Charlevoix is one of the most beautiful regions of Quebec, and it’s also an ideal place to test drive the most recent versions of the 2015 Hyundai Santa FE XL and Genesis equipped with all-wheel drive. Mother Nature did her part by dumping a thick layer of powdery snow during the initial testing, which included acceleration, braking and slalom exercises. These were carried out on a closed circuit and on the area’s mountainous roads.
For winter driving in Canada, everyone agrees that all-wheel drive is best, which is why Hyundai decided to make up for lost time and join the competition by converting its Genesis from rear-wheel drive to all-wheel drive. The manufacturer has transplanted its HTRAC (H for Hyundai and TRAC for traction) system factory standard into all versions of this luxury sedan. All-wheel drive has become practically essential for vehicles in the luxury sedan segment, so this decision from Hyundai comes as no surprise.
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Factory-standard HTRAC for the 2015 Genesis
So we found ourselves at the wheel of a large sedan (its exterior dimensions are the most generous in the category) that handles with 10 times more poise on snow and ice than the previous-generation rear-wheel drive version. All it took was a “lap” on our “closed circuit” with the old version to confirm the obvious superiority of the 2015 Genesis. Developed by Hyundai and Magna, the parts manufacturer for the brand’s rear-wheel drive sedans (Equus, Genesis), the HTRAC system electronically manages torque distribution between the front and rear axles. It is partly controlled by the Genesis’ driving mode system. In Normal mode, 60% of the torque is sent to the tail end and 40% to the front end, but the system can send 90% of engine torque to the front axle on slick surfaces or 100% of torque to the rear wheels at high speed. Unlike Audi’s quattro or Mercedes-Benz’s 4Matic, which are equipped with a full-time central differential, Hyundai’s HTRAC has a simpler design and engages after a delay of 30 thousandths of a second. In normal driving conditions, the mechanism is almost imperceptible and the Genesis retains typical rear-wheel drive handling when Sport mode is selected.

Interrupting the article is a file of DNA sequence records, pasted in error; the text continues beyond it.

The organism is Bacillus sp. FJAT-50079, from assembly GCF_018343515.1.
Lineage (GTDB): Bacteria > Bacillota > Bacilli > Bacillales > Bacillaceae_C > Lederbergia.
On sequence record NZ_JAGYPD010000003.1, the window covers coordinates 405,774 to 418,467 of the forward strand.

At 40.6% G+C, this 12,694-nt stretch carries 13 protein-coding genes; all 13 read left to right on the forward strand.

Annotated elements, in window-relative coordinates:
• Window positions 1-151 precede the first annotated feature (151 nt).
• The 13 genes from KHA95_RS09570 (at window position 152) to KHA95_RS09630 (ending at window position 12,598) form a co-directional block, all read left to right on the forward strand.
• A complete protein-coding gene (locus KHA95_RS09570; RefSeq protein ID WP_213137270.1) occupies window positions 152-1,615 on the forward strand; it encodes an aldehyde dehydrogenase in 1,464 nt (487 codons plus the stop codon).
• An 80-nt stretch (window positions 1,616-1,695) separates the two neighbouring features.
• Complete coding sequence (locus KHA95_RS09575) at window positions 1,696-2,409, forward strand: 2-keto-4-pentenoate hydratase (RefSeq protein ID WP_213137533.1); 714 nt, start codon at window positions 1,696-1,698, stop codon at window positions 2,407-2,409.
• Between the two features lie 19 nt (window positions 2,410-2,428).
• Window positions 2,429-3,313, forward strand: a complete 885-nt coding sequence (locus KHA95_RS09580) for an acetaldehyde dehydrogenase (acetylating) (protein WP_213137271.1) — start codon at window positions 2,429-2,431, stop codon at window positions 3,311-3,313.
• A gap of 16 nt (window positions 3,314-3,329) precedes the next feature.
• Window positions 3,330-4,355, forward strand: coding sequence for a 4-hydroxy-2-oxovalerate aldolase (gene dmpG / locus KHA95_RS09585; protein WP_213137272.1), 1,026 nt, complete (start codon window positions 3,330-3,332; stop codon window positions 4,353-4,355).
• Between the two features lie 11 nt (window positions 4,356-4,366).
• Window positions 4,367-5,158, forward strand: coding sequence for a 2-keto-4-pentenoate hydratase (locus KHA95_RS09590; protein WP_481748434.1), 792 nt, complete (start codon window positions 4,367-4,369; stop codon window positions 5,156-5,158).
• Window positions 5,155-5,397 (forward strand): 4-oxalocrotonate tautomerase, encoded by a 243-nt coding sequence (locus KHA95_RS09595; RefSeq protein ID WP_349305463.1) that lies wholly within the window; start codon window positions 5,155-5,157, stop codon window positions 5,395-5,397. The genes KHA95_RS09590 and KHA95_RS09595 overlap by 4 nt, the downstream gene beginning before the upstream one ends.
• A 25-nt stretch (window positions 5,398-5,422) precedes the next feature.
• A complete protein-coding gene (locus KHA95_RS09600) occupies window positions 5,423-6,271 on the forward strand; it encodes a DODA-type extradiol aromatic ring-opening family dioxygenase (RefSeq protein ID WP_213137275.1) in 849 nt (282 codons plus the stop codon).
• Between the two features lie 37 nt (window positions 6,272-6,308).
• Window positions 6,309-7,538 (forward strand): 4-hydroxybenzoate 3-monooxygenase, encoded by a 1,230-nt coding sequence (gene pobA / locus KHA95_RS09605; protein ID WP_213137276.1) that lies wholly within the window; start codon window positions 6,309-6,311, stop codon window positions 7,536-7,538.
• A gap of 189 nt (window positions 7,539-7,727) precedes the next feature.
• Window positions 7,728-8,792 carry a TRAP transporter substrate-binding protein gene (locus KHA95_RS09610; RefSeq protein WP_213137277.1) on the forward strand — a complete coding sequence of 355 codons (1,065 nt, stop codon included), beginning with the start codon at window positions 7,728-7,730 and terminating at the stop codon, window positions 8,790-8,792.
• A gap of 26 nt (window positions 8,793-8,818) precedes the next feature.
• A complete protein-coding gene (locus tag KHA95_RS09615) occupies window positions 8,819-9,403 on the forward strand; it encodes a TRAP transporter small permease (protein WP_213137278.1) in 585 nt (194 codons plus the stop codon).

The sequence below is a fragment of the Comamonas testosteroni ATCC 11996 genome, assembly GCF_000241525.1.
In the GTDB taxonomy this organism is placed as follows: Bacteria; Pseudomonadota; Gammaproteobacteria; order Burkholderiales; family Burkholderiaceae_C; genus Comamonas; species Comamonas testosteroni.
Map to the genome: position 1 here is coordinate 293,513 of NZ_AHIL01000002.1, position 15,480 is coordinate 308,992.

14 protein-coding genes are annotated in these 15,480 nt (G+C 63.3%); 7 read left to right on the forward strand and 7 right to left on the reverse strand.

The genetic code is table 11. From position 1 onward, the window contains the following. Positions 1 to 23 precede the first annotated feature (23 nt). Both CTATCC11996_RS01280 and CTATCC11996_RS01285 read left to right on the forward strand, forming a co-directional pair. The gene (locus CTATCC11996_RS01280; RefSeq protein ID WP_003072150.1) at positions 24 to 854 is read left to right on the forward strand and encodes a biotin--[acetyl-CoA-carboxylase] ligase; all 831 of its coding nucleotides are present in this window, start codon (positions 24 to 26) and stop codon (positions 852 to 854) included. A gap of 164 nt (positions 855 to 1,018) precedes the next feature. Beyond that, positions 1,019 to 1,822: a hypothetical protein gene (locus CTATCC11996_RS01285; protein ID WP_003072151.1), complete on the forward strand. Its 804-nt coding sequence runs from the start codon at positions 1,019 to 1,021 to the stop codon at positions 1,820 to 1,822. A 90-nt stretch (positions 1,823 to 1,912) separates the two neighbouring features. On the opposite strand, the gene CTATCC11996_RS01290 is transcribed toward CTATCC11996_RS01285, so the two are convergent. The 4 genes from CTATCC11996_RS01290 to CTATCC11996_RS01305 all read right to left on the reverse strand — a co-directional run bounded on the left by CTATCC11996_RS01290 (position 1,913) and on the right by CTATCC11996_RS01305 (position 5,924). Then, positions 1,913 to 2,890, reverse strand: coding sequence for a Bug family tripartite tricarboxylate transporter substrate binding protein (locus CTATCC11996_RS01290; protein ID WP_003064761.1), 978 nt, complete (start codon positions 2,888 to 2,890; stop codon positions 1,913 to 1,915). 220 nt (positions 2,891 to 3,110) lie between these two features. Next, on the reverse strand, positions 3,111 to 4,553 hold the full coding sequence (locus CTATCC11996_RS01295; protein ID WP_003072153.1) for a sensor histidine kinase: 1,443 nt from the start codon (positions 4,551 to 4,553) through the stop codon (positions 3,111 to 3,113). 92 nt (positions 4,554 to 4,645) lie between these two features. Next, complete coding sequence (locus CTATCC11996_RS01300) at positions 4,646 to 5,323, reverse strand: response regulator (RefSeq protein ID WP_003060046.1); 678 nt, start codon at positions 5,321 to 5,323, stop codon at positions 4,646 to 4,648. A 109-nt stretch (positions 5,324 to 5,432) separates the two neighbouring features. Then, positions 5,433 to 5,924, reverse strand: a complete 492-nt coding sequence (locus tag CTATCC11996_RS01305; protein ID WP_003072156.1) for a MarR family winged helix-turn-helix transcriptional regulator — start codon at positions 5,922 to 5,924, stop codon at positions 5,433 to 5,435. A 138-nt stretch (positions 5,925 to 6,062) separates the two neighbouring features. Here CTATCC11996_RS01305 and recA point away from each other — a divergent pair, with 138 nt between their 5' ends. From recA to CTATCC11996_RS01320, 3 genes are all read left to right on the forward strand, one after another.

Between the 3.8-litre V6 with 311 horsepower and 293 lbs.-ft. of torque and the eight-speed automatic gearbox, you get invigorating performance when accelerating. We recorded an average fuel consumption rate well over 12 litres per 100 kilometres during this test drive, but it was in the middle of a snow storm. As for handling, while the steering is precise overall, it’s a tad vague in the centre and the car has a tendency to understeer, which is typical of large sedans with all-wheel drive. Additionally, the brake pedal was spongy on more than one occasion, which doesn’t exactly inspire confidence. However, these aspects are only noticeable when the car is pushed in dynamic driving situations. At an everyday pace, its handling should be totally predictable. The defrosting and heated seats are efficient and we also liked the passenger compartment’s new look. I appreciated the wood accents and comprehensive list of factory-standard equipment. This should help the Genesis compete against mid-size luxury sedans even though it’s offered at the price of a compact luxury sedan.
With the addition of all-wheel drive, the Genesis gives itself another asset to attract luxury sedan buyers. That said, this is the same group of buyers that tends to be swayed by irrational arguments, like brand image. In this sense, Hyundai still has a big mountain to climb—and scaling it may take more than all-wheel drive.